Total RNA, including miRNA, was extracted using the miRVana miRNA isolation kit (Life Technologies). MiRNA reverse transcription reactions were carried out using the miRNA reverse transcription kit (Life Technologies). For global profiling human TaqMan arrays (version 2.0, cards A + B containing assays to 667 miRNAs; Life Technologies) were used with a pre-amplification step included, following the manufacturers’ instructions. Values for Ct were generated using automatic settings, ΔCt was calculated using a global mean normalisation strategy [8], and ΔΔCt for each gene was determined using a mean ΔCt value in control samples. Profiling of miR-187, miR-345, miR-15b and U6 small nuclear (sn)RNA was conducted using inventoried TaqMan miRNA assays (Life Technologies) with expression determined from three separate reverse transcription reactions. For the measurement of rat Hipk3 and human HIPK3 expression, RNA was reverse transcribed using SuperScript III First-Strand Synthesis System (Life Technologies) with oligo-dT priming. For rat Hipk3 expression RNA was, prior to reverse transcription, DNased using the Turbo DNA-free kit (Life Technologies). TaqMan Gene Expression Assays (Life Technologies) were used to measure expression of Hipk3 (Rn00582409_m1) and HIPK3 (Hs00178628_m1). Expression was normalised using GeNorm [9], with the following housekeeping genes measured where appropriate; Ubc (Rn01789812_g1), Tbp (Rn01455648_m1), Hprt1 (Rn01527840_m1), B2M (Hs00984230), GUSB (Hs00939627) and RPLP0 (Hs99999902_m1). Relative expression was calculated using the comparative Ct method. All reactions were run on an ABI7900HT platform (Life Technologies).

INS-1 transfection and measurement of insulin secretion and beta cell apoptosis

Transient transfection of INS-1 cells, at a density of ~2 × 106 cells, was conducted with miRVana miRNA mimics (Life Technologies) and a Nucleofector Device (Lonza, Basel, Switzerland). Negative Control miRVana miRNA mimic number 1 (Life Technologies), which has been designed not to target any known human, mouse or rat gene, was used as a negative control. Transfected cells were plated in 24-well poly-d-lysine-coated plates at a density of ~3 × 105 cells/well. After 48 h, media were removed and cells washed once and then incubated for 2 h in modified Krebs–Ringer medium (125 mmol/l NaCl, 4.74 mmol/l KCl, 1 mmol/l CaCl2, 1.2 mmol/l KH2PO4, 1.2 mmol/l MgSO4, 5 mmol/l NaHCO3 and 25 mmol/l Hepes, pH 7.4) containing 0.1% BSA and 2.8 mmol/l glucose. Cells were then subjected to either high (28 mmol/l) or low (2.8 mmol/l) glucose treatment for 1 h before the supernatant fraction was removed for insulin determination. Levels of insulin were measured by radioimmunoassay (Linco Research, St Charles, MO, USA) and normalised to protein content as determined by BCA assay (Pierce, Rockford, IL, USA). For the analysis of INS-1 apoptosis 48 h post-transfection the ApopTag Fluorescein Direct In Situ Apoptosis Detection Kit (Millipore, Billerica, MA, USA) was used according to the manufacturer’s instructions. Samples were co-stained with DAPI, mounted in VectorShield (Vector Laboratories, Peterborough, UK) and viewed using a Zeiss AxioObserver Z1 microscope (Carl Zeiss, Oberkochen, Germany) equipped with a ×40 1.3 numerical aperture (NA) oil objective and controlled by AxioVision software (Carl Zeiss) As a positive control untransfected cells were heat shocked at 56°C for 3 min. The cells were allowed to recover at 37°C for 1 h before the assay was performed. Heat shock induced ~40% of cells to become apoptotic (data not shown).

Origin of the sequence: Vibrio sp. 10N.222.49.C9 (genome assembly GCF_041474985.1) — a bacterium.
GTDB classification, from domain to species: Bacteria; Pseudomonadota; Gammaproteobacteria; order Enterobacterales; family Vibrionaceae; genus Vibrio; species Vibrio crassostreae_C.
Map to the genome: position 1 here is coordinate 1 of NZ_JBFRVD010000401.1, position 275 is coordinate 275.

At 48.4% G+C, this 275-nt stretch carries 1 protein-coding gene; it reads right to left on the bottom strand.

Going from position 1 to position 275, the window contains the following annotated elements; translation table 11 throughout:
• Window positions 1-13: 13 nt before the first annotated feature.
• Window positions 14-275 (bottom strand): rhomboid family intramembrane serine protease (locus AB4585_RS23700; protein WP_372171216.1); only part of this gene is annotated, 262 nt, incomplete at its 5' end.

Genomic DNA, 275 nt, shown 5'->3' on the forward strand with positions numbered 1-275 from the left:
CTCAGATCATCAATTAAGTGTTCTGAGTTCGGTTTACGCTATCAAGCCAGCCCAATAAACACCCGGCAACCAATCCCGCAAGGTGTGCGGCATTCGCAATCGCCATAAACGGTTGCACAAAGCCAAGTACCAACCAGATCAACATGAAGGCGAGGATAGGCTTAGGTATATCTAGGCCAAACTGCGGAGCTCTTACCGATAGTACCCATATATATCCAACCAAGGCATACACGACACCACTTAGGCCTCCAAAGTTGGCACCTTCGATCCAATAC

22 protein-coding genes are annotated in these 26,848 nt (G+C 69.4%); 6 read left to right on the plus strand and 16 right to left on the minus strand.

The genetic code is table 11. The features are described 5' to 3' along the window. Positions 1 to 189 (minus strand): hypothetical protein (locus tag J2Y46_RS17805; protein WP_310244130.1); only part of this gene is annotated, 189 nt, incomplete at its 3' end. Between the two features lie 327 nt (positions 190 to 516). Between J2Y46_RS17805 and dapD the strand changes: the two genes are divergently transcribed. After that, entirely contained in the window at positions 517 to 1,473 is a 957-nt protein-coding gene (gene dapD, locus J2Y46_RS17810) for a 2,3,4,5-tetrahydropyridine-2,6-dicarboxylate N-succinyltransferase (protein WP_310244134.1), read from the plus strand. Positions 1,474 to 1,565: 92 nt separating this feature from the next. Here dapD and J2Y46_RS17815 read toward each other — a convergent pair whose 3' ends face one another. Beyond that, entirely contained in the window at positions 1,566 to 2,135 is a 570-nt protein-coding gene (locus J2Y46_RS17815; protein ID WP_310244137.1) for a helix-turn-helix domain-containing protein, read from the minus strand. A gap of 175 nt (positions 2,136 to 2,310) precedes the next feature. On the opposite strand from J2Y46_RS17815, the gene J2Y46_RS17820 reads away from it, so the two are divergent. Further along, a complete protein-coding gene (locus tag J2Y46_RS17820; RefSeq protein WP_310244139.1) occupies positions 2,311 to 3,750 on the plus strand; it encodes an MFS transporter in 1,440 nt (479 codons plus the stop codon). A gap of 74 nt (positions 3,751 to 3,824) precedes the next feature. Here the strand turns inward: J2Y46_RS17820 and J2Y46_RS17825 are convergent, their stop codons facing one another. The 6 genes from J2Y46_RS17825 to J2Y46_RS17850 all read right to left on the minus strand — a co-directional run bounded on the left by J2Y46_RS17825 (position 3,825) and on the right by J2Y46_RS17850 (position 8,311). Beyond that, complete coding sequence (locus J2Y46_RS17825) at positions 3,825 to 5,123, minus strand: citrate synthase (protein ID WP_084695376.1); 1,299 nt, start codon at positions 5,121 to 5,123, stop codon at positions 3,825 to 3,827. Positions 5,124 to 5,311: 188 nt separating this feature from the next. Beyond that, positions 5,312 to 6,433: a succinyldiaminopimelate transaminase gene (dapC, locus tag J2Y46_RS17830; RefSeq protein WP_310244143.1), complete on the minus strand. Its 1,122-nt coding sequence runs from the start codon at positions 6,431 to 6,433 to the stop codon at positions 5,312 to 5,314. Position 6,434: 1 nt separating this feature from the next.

Primary rat islet transfection and measures of insulin secretion and beta cell apoptosis

Transfections were carried out using TransIT-TKO (Mirus Bio Corporation, Madison, WI, USA) in the presence of 1 nmol/l miRVana miRNA mimic (Life Technologies) for 48 h prior to assays. Insulin secretion was determined as previously described [10] with insulin content assayed following acidified ethanol extraction. We note that while transfection of the intact islet is likely to affect only the outermost layers of cells [11] it is from these that the majority of stimulated insulin secretion is likely to be observed in vitro given the loss of islet vasculature which occurs rapidly during culture [12]. For the analysis of apoptosis, islets were fixed in 4% paraformaldehyde and stained using the DeadEnd fluorometric TUNEL system (Promega, Madison, WI, USA), as per the manufacturer’s protocol for non-adherent cells. Following nicked end labelling using the kit, islets were washed in PBS and then incubated overnight at 4°C with guinea pig anti-insulin antibody (1:200; Dako, Glostrup, Denmark) in PBS containing 0.1% Triton X-100 and BSA. Islets were then washed and incubated in goat anti-guinea pig Alexa Fluor 568 (1:1,000; Life Technologies) in PBS for 1 h at room temperature. Subsequently, islets were washed twice in PBS and spotted on superfrost slides. The slides were left to set overnight in Vectashield HardSet Mounting Medium with DAPI (Vector Laboratories, Burlingame, CA, USA) at room temperature in the dark. Islets were imaged using a Zeiss Axiovert-200 confocal microscope with an Improvision/Nokigawa spinning disc, and running Volocity 5.0 (Improvision, Coventry, UK) software. Image analysis was performed using ImageJ v.1.43m (

Luciferase assay

The pMirTarget plasmids containing the 3′ UTR of human HIPK3 (NM_001048200) downstream of firefly luciferase, and a mutant version differing only by a C-to-G substitution (underlined) within the predicted miR-187 binding site (UUCUAACUAGUGCAAGACACGU), were purchased (Origene, Rockville, MD, USA). Luciferase activities were measured using the Dual-Glo Luciferase Assay System (Promega). To account for differences in transfection efficiency firefly luciferase activity was normalised to Renilla expression which originated from co-transfected pRL-SV40 (Promega).